My hon. Friend the Member for Banbury (Tony Baldry) has been raising the issue consistently. As a former Minister, he does not cry wolf, and he has looked into the matter carefully. However, the problems continue, and he has written an endless number of letters to the Department of Health about them. I appeal to the Minister to take some time to consider the Radcliffe, try to understand what is wrong, and make sure that front-line services do not suffer.

The Oxford Radcliffe Hospitals NHS Trust towers over the rest of the health economy in Oxfordshire. Its problems and deficits have caused problems for all other trusts. The reductions in the rest of the budgets set out in the Thames Valley SHA plan may look small, but one has to remember that the primary care trusts are very small, and have little discretionary spend. Most of their money is already allocated to GP practices and to commissioning in the health service, so any cuts that they have to make will hit the extra services that they have been funding, such as community health services.

Part of the issue is funding, and part is the fact that the health system seems to have a problem with a hospital as complex as the John Radcliffe. It is a district general hospital, a specialist referral centre and a teaching hospital. That can give it something of an identity crisis. More to the point, the system does not seem to reward it adequately for all that it does. The John Radcliffe strategic review is now under way, and we hope that it will settle some of the issues. I hope that the Department of Health will engage in that process.

Both the strategic health authority and the John Radcliffe have mentioned to me the way in which research and development is funded under the trust. They believe that there is a shortfall of some £7 million to £10 million. I would like the Minister to look into that, and perhaps write to me after the debate.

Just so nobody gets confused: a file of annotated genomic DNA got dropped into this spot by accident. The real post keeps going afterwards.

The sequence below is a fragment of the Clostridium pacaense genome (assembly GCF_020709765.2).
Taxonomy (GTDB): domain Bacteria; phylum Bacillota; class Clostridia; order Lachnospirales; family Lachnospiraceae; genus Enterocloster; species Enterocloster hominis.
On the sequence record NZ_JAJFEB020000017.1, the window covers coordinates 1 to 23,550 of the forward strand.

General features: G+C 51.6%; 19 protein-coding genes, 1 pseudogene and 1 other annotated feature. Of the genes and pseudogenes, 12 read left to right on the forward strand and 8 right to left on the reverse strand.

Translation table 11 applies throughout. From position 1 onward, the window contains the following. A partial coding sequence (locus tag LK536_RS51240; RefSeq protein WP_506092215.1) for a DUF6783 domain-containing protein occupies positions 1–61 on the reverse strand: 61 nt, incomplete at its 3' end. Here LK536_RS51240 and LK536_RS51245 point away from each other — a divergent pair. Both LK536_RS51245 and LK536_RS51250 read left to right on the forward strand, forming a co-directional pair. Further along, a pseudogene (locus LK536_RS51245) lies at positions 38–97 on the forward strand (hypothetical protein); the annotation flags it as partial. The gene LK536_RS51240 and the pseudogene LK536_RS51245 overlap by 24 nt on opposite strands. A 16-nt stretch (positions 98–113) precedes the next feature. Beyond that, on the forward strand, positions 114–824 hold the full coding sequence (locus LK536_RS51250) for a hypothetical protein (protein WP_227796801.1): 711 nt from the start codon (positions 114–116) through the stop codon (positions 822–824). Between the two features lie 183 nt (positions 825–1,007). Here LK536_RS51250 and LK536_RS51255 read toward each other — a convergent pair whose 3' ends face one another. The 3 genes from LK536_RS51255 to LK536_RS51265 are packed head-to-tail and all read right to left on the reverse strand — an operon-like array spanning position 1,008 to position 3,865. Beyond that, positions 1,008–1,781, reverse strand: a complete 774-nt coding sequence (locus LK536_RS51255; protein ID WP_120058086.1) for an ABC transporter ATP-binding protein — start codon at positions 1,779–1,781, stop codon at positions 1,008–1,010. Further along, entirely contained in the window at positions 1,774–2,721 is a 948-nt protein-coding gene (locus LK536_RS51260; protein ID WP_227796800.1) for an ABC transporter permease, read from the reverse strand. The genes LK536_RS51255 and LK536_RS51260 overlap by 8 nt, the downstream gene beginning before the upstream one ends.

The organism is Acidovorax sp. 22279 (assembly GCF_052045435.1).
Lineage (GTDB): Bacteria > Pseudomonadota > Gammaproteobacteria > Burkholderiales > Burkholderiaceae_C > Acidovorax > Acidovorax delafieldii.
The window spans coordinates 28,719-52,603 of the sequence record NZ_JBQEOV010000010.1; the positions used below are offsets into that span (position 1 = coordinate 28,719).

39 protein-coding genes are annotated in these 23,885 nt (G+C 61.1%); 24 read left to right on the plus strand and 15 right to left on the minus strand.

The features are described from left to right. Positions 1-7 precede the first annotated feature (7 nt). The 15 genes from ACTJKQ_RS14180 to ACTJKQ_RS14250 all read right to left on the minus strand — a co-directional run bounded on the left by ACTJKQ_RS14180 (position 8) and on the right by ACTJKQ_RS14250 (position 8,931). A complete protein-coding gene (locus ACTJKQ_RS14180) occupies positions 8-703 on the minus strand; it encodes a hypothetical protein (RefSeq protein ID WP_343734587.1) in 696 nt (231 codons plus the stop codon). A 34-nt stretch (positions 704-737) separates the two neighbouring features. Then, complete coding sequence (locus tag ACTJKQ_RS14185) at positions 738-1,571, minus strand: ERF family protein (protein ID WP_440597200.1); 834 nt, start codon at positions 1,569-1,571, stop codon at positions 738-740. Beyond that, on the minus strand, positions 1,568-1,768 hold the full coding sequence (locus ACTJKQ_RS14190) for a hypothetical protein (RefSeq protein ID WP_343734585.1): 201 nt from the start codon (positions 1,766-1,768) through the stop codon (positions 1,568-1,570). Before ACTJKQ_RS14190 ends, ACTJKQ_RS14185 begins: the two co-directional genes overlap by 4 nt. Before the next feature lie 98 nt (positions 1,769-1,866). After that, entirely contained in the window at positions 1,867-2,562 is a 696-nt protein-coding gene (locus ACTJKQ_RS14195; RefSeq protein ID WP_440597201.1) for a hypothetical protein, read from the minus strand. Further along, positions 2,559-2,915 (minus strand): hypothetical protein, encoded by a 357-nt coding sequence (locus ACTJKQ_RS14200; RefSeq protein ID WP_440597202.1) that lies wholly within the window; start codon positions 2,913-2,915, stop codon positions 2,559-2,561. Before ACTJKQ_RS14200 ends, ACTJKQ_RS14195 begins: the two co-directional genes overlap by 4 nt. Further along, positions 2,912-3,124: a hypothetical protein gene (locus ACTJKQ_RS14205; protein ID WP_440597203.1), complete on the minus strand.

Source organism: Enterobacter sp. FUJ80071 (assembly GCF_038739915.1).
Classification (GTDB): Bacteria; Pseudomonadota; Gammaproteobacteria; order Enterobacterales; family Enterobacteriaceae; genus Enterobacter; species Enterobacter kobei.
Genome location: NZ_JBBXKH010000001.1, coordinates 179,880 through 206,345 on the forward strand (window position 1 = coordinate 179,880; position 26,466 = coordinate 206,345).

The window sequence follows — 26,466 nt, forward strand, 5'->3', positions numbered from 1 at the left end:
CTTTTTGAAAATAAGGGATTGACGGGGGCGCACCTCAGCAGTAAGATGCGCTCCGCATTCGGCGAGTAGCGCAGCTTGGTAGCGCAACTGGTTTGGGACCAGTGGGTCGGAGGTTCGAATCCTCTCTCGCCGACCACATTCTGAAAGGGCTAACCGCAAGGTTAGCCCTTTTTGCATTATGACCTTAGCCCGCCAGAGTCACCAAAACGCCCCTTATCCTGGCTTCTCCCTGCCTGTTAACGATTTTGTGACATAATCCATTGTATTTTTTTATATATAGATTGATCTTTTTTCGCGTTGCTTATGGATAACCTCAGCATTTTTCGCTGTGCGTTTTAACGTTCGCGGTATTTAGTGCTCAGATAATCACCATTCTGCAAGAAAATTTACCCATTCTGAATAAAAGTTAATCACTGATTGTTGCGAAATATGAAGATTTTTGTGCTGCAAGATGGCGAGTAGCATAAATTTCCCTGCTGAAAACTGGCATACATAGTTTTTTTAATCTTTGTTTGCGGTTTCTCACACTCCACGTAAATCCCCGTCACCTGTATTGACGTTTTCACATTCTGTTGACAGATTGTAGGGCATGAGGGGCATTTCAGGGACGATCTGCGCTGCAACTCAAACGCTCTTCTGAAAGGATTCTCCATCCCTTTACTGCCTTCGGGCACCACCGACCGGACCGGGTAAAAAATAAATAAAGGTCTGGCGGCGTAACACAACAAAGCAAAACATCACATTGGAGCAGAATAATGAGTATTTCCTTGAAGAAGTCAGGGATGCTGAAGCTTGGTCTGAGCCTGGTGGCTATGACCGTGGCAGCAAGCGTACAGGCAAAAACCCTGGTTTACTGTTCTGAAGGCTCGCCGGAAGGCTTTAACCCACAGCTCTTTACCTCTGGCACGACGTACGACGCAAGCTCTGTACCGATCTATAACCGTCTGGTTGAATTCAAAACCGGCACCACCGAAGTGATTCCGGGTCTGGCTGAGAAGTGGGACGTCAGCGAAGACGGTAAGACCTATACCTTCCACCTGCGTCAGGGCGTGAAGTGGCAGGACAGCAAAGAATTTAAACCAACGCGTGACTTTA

Matters are made worse by the third problem at the heart of the health economy of Oxfordshire, and it is a problem that also applies to the rest of the Thames valley—the high cost of living for our constituents and ourselves. House prices in parts of Oxfordshire are well above those in parts of London, so the temptation for nurses and doctors—just as for teachers and police officers—is to train in Oxfordshire and then go to lower-cost areas of the country. That partly explains the high level of vacancies in Oxfordshire. There is a 10 per cent. vacancy rate at the Oxford Radcliffe Hospitals NHS Trust, and that helps to explain the truly frightening figures for the use of agency staff. We all know that use of such staff is a tremendous waste of money, when we should have permanent staff.

The high local costs have been, and still are, a problem, but I believe that they are about to become even more of a difficulty. The Government are moving the NHS towards a tariff system for costing operations and a concept of payment by activity and payment by results. A cynic might say that that sounds a little like the internal market that they abolished with such a fanfare seven years ago, but we will let that pass.